Still, the spiritual conversation within Elysium also travels much deeper than a broad plea for social justice and also offers a powerful example of what is meant to take place during a journey of discipleship. One of the best examples of this comes through Max’s story. A low-level employee of Armadyne Corporation, Max’s life seems no different than anyone elses. Simply trying to survive, his life has little purpose or direction. Nevertheless, after he receives his exo-skelton and attempts his first ‘job’, things change dramatically. [MINOR SPOILERS AHEAD] After understanding the importance of his newly stolen ‘cargo’, Max begins to understand the impact that his life could have on the rest of the world. [SPOILERS END] In fact, in a fascinating Scriptural connection, Max’s associate even tells Max that he holds “the keys to the Kingdom”. Using this analogy, this direct reference to Matthew 16:19 suggests that Max suddenly has the ability to ‘bind and loose on earth and heaven’, placing a great deal of power and social responsibility upon him. As a result of this realization, Max’s journey begins to be reshaped as he wrestles with the questions of calling and personal responsibility as he moves forward with his life. Moreover, in drawing this comparison, Blomkamp also reminds the viewer that much of the responsibility for change lies on the viewer himself. Are we willing to help create change? Do we recognize that our lives have meaning in the world? In the same manner that Jesus calls for justice in His Kingdom, he also commands us to be active participants in what He wants to happen.

In the end, Elysium certainly delivers in the area of sci-fi action. However, director Neill Blomkamp also offers an intense—but grounded—metaphor for the damage that is left by selfishness and greed. In moments such as these, Elysium connects very deeply with the heart of Jesus and his Kingdom. Whereas Elysium speaks of a world divided by suffering, we are reminded that Christ invites us to a world healed by wholeness. As such, Elysium challenges us to decide whether we will seek to be an advocate for change on His behalf or remain silent.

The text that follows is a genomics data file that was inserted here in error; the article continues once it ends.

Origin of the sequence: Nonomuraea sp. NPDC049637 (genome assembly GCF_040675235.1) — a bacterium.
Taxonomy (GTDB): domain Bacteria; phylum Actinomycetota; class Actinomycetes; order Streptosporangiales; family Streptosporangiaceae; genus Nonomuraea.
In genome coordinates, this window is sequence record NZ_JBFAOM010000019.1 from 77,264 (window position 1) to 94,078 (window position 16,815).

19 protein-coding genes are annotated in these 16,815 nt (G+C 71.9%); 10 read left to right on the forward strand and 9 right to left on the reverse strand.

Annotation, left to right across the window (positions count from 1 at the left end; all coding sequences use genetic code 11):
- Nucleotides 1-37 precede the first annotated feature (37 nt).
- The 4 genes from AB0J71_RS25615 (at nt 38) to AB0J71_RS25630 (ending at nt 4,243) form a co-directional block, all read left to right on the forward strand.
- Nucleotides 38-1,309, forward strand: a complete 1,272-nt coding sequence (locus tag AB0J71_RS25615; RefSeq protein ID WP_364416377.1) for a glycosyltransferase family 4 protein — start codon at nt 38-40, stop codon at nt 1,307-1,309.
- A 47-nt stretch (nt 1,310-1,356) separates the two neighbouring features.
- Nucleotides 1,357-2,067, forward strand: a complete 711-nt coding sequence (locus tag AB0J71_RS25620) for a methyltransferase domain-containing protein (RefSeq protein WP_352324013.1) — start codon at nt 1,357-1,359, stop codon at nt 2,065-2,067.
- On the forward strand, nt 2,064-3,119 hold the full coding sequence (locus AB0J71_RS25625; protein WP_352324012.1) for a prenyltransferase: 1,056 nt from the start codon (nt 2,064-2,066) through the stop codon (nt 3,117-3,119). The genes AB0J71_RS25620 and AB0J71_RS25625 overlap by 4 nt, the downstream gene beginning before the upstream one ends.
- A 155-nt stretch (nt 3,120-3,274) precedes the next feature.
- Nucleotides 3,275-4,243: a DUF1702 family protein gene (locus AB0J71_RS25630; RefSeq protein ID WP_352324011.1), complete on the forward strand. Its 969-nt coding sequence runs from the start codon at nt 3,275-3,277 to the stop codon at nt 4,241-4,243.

After all, through Christ, we have the power to “override their whole system”.

Starring Matt Damon, Jodie Foster, Sharlto Copley                         
Directed by Neill Blomkamp                                                
Rating: **** (out of 5)

Wednesday, August 7, 2013

Political SciFi: Suffering (and Healing) in District 9

“We must learn to regard people less in the light of what they do or omit to do, and more in the light of what they suffer.”

If it’s true that history is told by the ‘winners’, what does it look like when we allow ourselves to hear the story of the ‘others’?

This question lies at the heart of District 9, a science fiction action film set against the backdrop of racially divided South Africa and the remarkable directorial debut from Neill Blomkamp (Elysium). Using pseudo-documentary style filmmaking, District 9 tells follows the relationship between the human race and group of aliens (derogatorily named ‘prawns’) who landed in Johannesburg in 1982.  After 28 years of confinement in District 9, a local government-enforced camp, the South African leadership decides that it’s time to relocate their ‘tenants’ to a new facility and hire Multinational United (MNU) to carry out the mission. 

Enter Wikus van de Merwe (Sharlto Copely), an Afrikaner bureaucrat who is appointed to lead the camp relocation by serving the aliens with eviction notices.  Inexperienced but cocky, Wikus and the MNU forces raid the homes of their alien tenants with boyish glee, taking pleasure in their mistreatment. However, after being inadvertently sprayed by alien fluid, Wikus’ body slowly begins to change, taking on the form of a ‘prawn’ himself. As Wikus slowly mutates, he also starts to learn first-hand what life is like at the hands of the merciless MNU. With the transformation process accelerating and the MNU closing in, Wikus is forced to join forces with Christopher Johnson, a prawn who believes that there might be a cure for his situation.